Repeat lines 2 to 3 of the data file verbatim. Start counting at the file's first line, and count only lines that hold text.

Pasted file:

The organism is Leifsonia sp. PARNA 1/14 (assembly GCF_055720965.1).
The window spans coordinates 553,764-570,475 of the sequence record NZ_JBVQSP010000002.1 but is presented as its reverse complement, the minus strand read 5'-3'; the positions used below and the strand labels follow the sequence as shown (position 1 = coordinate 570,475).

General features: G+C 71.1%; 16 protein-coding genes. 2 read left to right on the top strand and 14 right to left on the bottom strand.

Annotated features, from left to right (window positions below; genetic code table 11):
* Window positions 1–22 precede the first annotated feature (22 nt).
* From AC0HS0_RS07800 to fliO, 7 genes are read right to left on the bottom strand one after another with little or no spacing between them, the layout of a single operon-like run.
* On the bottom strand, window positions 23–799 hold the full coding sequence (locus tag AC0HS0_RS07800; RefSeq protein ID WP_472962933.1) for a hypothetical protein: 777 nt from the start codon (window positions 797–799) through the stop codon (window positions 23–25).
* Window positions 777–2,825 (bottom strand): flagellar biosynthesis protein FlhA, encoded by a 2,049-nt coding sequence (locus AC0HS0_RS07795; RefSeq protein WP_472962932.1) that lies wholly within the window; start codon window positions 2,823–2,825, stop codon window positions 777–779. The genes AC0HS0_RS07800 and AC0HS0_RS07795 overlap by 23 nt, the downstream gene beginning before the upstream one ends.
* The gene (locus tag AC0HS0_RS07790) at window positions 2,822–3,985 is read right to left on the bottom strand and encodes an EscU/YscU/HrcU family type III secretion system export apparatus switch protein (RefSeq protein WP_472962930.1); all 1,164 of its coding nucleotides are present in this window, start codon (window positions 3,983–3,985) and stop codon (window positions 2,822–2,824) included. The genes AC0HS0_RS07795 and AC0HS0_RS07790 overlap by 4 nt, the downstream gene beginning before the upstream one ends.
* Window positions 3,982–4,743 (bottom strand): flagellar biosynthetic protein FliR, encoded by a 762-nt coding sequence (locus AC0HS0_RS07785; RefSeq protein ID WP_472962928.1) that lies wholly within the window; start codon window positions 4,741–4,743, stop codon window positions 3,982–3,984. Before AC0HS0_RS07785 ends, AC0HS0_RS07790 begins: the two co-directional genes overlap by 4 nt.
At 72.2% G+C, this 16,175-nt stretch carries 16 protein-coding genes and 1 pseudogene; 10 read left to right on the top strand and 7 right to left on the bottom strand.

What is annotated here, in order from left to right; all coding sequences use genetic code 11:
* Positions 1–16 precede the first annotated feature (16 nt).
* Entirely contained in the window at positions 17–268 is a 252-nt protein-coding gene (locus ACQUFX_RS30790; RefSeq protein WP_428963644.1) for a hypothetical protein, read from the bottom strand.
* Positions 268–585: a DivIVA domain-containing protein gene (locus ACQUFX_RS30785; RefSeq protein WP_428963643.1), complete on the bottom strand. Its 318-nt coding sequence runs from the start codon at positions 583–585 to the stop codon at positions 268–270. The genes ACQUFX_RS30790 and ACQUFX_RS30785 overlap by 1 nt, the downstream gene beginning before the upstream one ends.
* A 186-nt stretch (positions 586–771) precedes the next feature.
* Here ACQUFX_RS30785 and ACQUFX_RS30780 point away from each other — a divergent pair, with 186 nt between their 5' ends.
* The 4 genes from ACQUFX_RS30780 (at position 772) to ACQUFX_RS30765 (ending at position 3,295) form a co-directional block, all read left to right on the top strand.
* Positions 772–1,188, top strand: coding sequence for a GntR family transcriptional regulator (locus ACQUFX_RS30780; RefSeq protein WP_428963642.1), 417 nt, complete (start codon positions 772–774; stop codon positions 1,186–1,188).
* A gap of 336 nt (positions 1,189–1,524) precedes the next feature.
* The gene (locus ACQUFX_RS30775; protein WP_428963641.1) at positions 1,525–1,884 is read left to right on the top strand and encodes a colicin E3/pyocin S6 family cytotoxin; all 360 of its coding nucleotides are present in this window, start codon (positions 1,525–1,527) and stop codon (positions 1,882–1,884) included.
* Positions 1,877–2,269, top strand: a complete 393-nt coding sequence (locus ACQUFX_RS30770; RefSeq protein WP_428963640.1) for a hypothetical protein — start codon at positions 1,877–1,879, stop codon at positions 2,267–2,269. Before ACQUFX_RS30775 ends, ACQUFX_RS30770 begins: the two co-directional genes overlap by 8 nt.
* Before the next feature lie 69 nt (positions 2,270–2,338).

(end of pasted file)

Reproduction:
The window spans coordinates 553,764-570,475 of the sequence record NZ_JBVQSP010000002.1 but is presented as its reverse complement, the minus strand read 5'-3'; the positions used below and the strand labels follow the sequence as shown (position 1 = coordinate 570,475).

General features: G+C 71.1%; 16 protein-coding genes. 2 read left to right on the top strand and 14 right to left on the bottom strand.